The Walden Effect: Farming, simple living, permaculture, and invention.

archives for 10/2019

Oct 2019
S M T W T F S
   
   
Raspberries

What a summer! We dug up an amazing harvest of spring carrots, then drought came and depressed our other crops by 40%, my gardening enjoyment by 80%, and my impulse to post by 100%.

New bathroom

Meanwhile, various leaks soaking into the trailer's subfloor resulted in a major renovation project. I now have a fancy dual-flush toilet just like Mark saw during his August trip to Amsterdam! (And a very cute shower curtain.)

Runaway camper

Speaking of trips, we took a lot of them. We traveled to New York City so I could speak at a writing conference. Then we bought a used Runaway camper and started enjoying overnight jaunts in our metaphorical backyard. There was also a Ren Faire, a Steampunk Spectacle, some flintknapping, weekly Irish dancing, and lots and lots of mushrooms!

Broad-winged Hawk

That's right, wild fungi, photographed and (occasionally) eaten have been the highlight of my summer despite the drought. And they deserve a post of their own...so more on that sooner than three months from now, I hope.

Posted Thu Oct 3 07:59:33 2019 Tags:
October harvest

Life on a ridge is very different from life in our former swampy bottomland. On the plus side, we miss a lot of gentle frosts and we never have to deal with waterlogging. On the downside, this past summer's hot, dry weather was really, really dry.

Dealing with drought is very new for me. So this post is probably Drought Homesteading 101 for many of you. Still, just in case this is new....

Composting in dry conditions

Manure pile

I'm so used to piling up organic matter then coming back in a few months to beautiful humus, so this was a shock to me. But the lovely pile of manure above...did absolutely nothing all summer long.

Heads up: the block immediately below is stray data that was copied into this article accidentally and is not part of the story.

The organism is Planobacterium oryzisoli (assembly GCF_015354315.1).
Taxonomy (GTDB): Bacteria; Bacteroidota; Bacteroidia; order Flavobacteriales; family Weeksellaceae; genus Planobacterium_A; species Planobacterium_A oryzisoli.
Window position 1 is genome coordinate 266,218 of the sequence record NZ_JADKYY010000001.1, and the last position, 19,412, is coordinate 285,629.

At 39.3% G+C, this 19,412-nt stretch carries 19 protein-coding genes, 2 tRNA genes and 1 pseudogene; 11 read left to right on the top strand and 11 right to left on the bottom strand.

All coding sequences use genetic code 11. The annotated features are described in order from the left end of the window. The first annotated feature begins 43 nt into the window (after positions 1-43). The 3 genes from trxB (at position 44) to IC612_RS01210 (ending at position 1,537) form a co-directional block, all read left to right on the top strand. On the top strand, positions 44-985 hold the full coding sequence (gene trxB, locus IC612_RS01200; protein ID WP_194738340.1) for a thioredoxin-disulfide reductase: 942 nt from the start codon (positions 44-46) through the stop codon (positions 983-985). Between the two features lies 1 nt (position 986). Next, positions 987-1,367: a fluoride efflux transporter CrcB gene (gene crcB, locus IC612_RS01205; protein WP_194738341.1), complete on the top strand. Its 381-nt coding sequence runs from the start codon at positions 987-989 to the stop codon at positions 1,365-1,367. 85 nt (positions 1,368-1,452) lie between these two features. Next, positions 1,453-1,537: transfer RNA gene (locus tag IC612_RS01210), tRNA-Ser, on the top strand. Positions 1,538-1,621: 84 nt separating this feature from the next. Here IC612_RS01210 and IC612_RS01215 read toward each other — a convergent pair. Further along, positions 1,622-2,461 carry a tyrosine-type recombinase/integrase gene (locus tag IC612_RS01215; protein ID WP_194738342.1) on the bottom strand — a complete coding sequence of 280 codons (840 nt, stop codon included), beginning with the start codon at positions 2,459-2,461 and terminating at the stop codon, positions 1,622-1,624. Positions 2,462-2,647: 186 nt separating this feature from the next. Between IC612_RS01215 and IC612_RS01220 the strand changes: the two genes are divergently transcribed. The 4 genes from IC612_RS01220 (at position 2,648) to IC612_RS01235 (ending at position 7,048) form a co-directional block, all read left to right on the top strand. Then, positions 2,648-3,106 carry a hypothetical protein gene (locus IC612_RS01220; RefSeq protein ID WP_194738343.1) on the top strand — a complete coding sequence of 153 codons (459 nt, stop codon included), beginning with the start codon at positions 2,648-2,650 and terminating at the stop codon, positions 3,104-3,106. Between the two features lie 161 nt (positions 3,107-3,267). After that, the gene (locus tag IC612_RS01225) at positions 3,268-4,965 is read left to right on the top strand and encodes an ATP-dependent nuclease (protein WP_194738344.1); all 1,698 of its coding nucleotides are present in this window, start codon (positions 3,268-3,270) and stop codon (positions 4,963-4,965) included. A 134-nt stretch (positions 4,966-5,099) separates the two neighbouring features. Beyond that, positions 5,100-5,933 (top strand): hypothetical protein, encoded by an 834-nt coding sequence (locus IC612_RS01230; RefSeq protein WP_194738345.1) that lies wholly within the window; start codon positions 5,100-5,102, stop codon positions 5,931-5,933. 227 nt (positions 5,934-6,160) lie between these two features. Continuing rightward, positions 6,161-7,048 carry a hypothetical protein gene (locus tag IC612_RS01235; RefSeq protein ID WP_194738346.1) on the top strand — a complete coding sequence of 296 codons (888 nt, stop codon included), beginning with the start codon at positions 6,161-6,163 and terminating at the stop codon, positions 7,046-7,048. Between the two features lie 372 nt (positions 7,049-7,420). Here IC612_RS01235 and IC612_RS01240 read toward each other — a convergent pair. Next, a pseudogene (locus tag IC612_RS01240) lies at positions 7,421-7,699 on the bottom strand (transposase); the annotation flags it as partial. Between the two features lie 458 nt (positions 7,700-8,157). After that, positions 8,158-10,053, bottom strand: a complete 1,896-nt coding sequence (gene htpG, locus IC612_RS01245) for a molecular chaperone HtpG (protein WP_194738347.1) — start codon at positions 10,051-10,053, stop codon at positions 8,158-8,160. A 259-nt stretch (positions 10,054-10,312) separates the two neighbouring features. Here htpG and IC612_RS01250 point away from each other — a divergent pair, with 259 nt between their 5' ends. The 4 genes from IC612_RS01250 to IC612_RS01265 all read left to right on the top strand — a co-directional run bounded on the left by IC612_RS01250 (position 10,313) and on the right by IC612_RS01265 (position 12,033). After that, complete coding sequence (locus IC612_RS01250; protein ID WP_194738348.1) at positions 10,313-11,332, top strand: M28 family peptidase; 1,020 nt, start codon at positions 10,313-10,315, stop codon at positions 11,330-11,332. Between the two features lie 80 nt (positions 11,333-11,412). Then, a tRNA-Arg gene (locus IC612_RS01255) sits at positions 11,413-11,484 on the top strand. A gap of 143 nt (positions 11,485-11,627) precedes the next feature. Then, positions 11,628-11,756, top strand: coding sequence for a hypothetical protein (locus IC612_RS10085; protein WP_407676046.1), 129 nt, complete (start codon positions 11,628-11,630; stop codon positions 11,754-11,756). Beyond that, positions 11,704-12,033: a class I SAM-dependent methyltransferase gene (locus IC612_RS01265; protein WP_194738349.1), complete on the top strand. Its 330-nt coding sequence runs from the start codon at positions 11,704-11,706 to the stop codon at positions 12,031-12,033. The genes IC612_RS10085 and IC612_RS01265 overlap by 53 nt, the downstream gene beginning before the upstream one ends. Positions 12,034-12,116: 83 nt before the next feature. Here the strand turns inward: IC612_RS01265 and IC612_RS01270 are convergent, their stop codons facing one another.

Worm composting

What worked? Our bathtub worm bins. I actually had two side by side, one seeded with worms and one not. Both promoted a lot more composting action than happened with the compostables piled up out in the open.

In retrospect, this is pretty obvious. Contain the moisture with an impermeable bin, then top it off with a lid that holds in water while letting a little rain drip through. Voila --- perfect composting environment!

So, yeah, bins are clearly the solution if you need to compost in the dry.

Seedling germination during drought
Compost, of course, was the least of my worries this past summer. In retrospect, I should have started watering the instant the ground went a little dry and kept it up multiple times a week. In reality, I let the soil grow so parched before I started irrigating that getting seeds to sprout and seedlings to stay alive was an uphill battle.

Volunteer lettuce

Luckily, nature is resilient. Remember those wood-chip aisles I put between my beds? I let spring kale and lettuce go to seed before pulling them out, and both managed to self-seed into that high-humus, moisture-rich environment. Which sure is lucky because almost none of the seedlings in the beds themselves sprouted!

Transplanted kale

Transplants moved from aisle to bed at the couple-of-true-leaves stage saved the fall garden (although I wasn't so lucky with the pea and carrot crops or with a lot of my second and third summer plantings). Phew! Lazy garden-bed cleanup to the rescue!

More to learn

Rain gauge

Obviously, I have a lot more to learn about ridgetop gardening. For example, we need to get gutters on our trailer so we can capture rainwater, and we need to try some other irrigation tactics. (Impulse sprinklers were awesome in our damp, free-water environment of Homestead 1.0 but didn't cut it here when the ground was deeply dry.) But that can wait for another post and another drought. For now, the rain has returned!

Posted Tue Oct 22 14:05:07 2019 Tags:


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About us: Anna Hess and Mark Hamilton spent over a decade living self-sufficiently in the mountains of Virginia before moving north to start over from scratch in the foothills of Ohio. They've experimented with permaculture, no-till gardening, trailersteading, home-based microbusinesses and much more, writing about their adventures in both blogs and books.







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